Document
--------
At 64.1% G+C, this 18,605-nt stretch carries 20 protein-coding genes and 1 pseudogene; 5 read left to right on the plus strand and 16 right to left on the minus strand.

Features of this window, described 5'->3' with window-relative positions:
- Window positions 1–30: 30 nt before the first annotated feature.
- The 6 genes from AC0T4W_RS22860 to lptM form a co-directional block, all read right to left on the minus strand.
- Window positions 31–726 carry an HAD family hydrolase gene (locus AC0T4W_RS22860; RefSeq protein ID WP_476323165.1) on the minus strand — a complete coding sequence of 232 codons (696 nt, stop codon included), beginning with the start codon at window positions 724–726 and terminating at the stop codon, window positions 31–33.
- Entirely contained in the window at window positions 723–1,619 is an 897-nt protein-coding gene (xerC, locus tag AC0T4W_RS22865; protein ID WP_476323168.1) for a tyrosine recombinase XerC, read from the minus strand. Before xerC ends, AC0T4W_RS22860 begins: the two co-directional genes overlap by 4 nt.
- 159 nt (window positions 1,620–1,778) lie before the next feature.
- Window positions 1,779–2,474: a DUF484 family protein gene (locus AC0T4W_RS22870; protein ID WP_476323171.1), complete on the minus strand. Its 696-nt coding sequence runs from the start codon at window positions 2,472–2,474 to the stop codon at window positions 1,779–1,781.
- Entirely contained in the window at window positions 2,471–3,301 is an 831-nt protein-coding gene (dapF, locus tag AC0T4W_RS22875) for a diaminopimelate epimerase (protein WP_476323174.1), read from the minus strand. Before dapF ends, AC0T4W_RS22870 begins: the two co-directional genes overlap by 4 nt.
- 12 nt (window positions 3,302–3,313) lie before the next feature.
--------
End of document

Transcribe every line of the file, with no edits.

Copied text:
At 64.1% G+C, this 18,605-nt stretch carries 20 protein-coding genes and 1 pseudogene; 5 read left to right on the plus strand and 16 right to left on the minus strand.

Features of this window, described 5'->3' with window-relative positions:
- Window positions 1–30: 30 nt before the first annotated feature.
- The 6 genes from AC0T4W_RS22860 to lptM form a co-directional block, all read right to left on the minus strand.
- Window positions 31–726 carry an HAD family hydrolase gene (locus AC0T4W_RS22860; RefSeq protein ID WP_476323165.1) on the minus strand — a complete coding sequence of 232 codons (696 nt, stop codon included), beginning with the start codon at window positions 724–726 and terminating at the stop codon, window positions 31–33.
- Entirely contained in the window at window positions 723–1,619 is an 897-nt protein-coding gene (xerC, locus tag AC0T4W_RS22865; protein ID WP_476323168.1) for a tyrosine recombinase XerC, read from the minus strand. Before xerC ends, AC0T4W_RS22860 begins: the two co-directional genes overlap by 4 nt.
- 159 nt (window positions 1,620–1,778) lie before the next feature.
- Window positions 1,779–2,474: a DUF484 family protein gene (locus AC0T4W_RS22870; protein ID WP_476323171.1), complete on the minus strand. Its 696-nt coding sequence runs from the start codon at window positions 2,472–2,474 to the stop codon at window positions 1,779–1,781.
- Entirely contained in the window at window positions 2,471–3,301 is an 831-nt protein-coding gene (dapF, locus tag AC0T4W_RS22875) for a diaminopimelate epimerase (protein WP_476323174.1), read from the minus strand. Before dapF ends, AC0T4W_RS22870 begins: the two co-directional genes overlap by 4 nt.
- 12 nt (window positions 3,302–3,313) lie before the next feature.